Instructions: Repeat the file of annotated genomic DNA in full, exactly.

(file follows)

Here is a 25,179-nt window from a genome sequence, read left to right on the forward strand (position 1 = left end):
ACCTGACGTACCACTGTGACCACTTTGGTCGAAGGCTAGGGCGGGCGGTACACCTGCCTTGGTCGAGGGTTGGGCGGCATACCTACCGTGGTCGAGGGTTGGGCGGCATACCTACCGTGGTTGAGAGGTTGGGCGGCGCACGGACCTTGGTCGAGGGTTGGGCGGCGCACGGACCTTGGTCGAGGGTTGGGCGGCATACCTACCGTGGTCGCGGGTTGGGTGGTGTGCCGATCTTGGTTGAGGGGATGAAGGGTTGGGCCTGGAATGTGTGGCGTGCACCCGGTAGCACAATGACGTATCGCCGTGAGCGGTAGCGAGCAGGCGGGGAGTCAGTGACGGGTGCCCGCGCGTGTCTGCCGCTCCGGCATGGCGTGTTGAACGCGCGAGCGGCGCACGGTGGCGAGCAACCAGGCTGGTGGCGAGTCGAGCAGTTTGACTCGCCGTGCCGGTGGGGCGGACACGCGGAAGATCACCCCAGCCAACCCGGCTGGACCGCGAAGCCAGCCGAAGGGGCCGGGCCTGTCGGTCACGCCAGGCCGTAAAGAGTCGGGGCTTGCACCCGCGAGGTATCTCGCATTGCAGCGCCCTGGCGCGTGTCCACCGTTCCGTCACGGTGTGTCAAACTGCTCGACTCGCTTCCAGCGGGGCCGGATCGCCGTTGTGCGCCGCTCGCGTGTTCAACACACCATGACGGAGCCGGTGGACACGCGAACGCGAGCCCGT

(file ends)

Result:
Here is a 25,179-nt window from a genome sequence, read left to right on the forward strand (position 1 = left end):
ACCTGACGTACCACTGTGACCACTTTGGTCGAAGGCTAGGGCGGGCGGTACACCTGCCTTGGTCGAGGGTTGGGCGGCATACCTACCGTGGTCGAGGGTTGGGCGGCATACCTACCGTGGTTGAGAGGTTGGGCGGCGCACGGACCTTGGTCGAGGGTTGGGCGGCGCACGGACCTTGGTCGAGGGTTGGGCGGCATACCTACCGTGGTCGCGGGTTGGGTGGTGTGCCGATCTTGGTTGAGGGGATGAAGGGTTGGGCCTGGAATGTGTGGCGTGCACCCGGTAGCACAATGACGTATCGCCGTGAGCGGTAGCGAGCAGGCGGGGAGTCAGTGACGGGTGCCCGCGCGTGTCTGCCGCTCCGGCATGGCGTGTTGAACGCGCGAGCGGCGCACGGTGGCGAGCAACCAGGCTGGTGGCGAGTCGAGCAGTTTGACTCGCCGTGCCGGTGGGGCGGACACGCGGAAGATCACCCCAGCCAACCCGGCTGGACCGCGAAGCCAGCCGAAGGGGCCGGGCCTGTCGGTCACGCCAGGCCGTAAAGAGTCGGGGCTTGCACCCGCGAGGTATCTCGCATTGCAGCGCCCTGGCGCGTGTCCACCGTTCCGTCACGGTGTGTCAAACTGCTCGACTCGCTTCCAGCGGGGCCGGATCGCCGTTGTGCGCCGCTCGCGTGTTCAACACACCATGACGGAGCCGGTGGACACGCGAACGCGAGCCCGT